Thoroughly Post-Modern: Defining My Practice by Defining an Art Movement
As a young artist, recognising and being aware of your own photographic practice is extremely important; it allows you to understand the ways in which your work fits into the wider context of Art and the way in which your work functions to mean. I have been studying and practicing photography since I was sixteen years old, but it wasn’t until my university study commenced that my practice began to mature and evolve, and I began to feel more like an artist than I have ever felt. This evolution is largely due to an engagement with art theory and art criticism. Throughout my study, these enquiries have led to the realisation that as Post-Modernist art; my practice must consist of political and critical elements in order to be relevant to contemporary art practice. Post Modern Art belongs to the movement of post-modernism, a reaction against principles and practices established in Aesthetic Modernism and an evolution from Critical Modernism.
This essay will introduce my work to show you how my practice works and to demonstrate its placement within the Post-Modern. I will show, through the discussion of the photograph as Art, how artists and academics critiqued the paradigm of Modernism to such an extent that these discussions gave birth to art movements that would free art from its traditional medium specific conventions. These discussions were based on the socio-political responsibility that art could and should have, leading art to aspire to mean more than something purely visual. I believe that photographic art’s function is to be socially and critically aware, and, used to prompt discussion about personal, sociological and cultural politics. If images are made to be read, then they must contain something to read.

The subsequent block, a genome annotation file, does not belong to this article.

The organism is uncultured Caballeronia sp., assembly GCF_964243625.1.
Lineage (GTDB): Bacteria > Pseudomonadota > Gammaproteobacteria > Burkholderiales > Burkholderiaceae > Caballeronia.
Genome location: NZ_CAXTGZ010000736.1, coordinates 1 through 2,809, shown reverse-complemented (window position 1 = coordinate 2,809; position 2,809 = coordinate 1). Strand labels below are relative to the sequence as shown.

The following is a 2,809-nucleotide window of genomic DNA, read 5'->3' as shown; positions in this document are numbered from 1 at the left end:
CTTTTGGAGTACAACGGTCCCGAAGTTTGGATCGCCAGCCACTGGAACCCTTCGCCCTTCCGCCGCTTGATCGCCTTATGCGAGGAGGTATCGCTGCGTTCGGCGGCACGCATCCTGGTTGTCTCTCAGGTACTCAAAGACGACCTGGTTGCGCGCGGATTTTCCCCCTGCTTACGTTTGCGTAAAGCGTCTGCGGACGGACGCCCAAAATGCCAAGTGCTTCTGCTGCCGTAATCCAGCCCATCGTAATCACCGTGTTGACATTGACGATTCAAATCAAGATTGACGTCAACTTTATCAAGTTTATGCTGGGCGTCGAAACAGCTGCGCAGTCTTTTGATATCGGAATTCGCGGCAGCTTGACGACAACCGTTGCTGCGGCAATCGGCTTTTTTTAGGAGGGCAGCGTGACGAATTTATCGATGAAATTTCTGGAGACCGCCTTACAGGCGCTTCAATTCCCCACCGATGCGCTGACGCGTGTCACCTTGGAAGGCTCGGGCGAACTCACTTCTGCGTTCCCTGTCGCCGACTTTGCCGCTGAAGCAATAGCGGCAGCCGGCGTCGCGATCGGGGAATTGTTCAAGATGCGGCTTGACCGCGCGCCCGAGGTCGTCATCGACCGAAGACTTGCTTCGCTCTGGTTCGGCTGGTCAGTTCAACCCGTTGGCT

Figure 4- From You, Back to Me, Untitled 2008
Figure 5- From You, Back to Me, Untitled 2008
The first photographic project I undertook at university was at Cleveland College of Art and Design. I was encouraged to explore history of photographic portraiture, and look at how the different locations, street and studio, affect portraiture; from this, the task was to devise a project that features portraiture in either setting. My response to the brief was to create a portrait of my life by capturing vernacular snap-shots. I had just started University, when, at the time, everything around me was changing; I had left a ridiculing long-term partner, moved back into shared housing and my friendship group was evolving, never constant. My aim was to document these issues and variables to discover and affirm whom I was and what I was going through during this time. Without telling people my life story, I wanted people to be able to get to know me and understand who I am by looking at these images. I captured images digitally, carrying my camera with me at all times. It accompanied me to friend’s houses, parties, and nightclubs,...